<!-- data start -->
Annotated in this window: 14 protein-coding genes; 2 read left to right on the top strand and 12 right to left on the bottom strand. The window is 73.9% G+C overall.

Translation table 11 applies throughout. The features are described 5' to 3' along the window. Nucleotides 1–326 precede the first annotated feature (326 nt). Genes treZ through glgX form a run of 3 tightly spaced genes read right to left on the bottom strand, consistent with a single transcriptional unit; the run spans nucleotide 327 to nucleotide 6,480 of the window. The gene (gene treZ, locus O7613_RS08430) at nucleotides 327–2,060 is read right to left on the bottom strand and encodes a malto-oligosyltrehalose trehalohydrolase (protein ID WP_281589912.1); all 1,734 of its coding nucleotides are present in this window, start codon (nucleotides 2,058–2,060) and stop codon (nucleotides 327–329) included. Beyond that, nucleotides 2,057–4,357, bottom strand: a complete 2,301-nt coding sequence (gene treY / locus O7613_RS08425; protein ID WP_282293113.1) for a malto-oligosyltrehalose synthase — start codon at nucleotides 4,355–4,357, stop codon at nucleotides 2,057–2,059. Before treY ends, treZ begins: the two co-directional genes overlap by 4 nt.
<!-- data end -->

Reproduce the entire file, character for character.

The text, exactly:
Annotated in this window: 14 protein-coding genes; 2 read left to right on the top strand and 12 right to left on the bottom strand. The window is 73.9% G+C overall.

Translation table 11 applies throughout. The features are described 5' to 3' along the window. Nucleotides 1–326 precede the first annotated feature (326 nt). Genes treZ through glgX form a run of 3 tightly spaced genes read right to left on the bottom strand, consistent with a single transcriptional unit; the run spans nucleotide 327 to nucleotide 6,480 of the window. The gene (gene treZ, locus O7613_RS08430) at nucleotides 327–2,060 is read right to left on the bottom strand and encodes a malto-oligosyltrehalose trehalohydrolase (protein ID WP_281589912.1); all 1,734 of its coding nucleotides are present in this window, start codon (nucleotides 2,058–2,060) and stop codon (nucleotides 327–329) included. Beyond that, nucleotides 2,057–4,357, bottom strand: a complete 2,301-nt coding sequence (gene treY / locus O7613_RS08425; protein ID WP_282293113.1) for a malto-oligosyltrehalose synthase — start codon at nucleotides 4,355–4,357, stop codon at nucleotides 2,057–2,059. Before treY ends, treZ begins: the two co-directional genes overlap by 4 nt.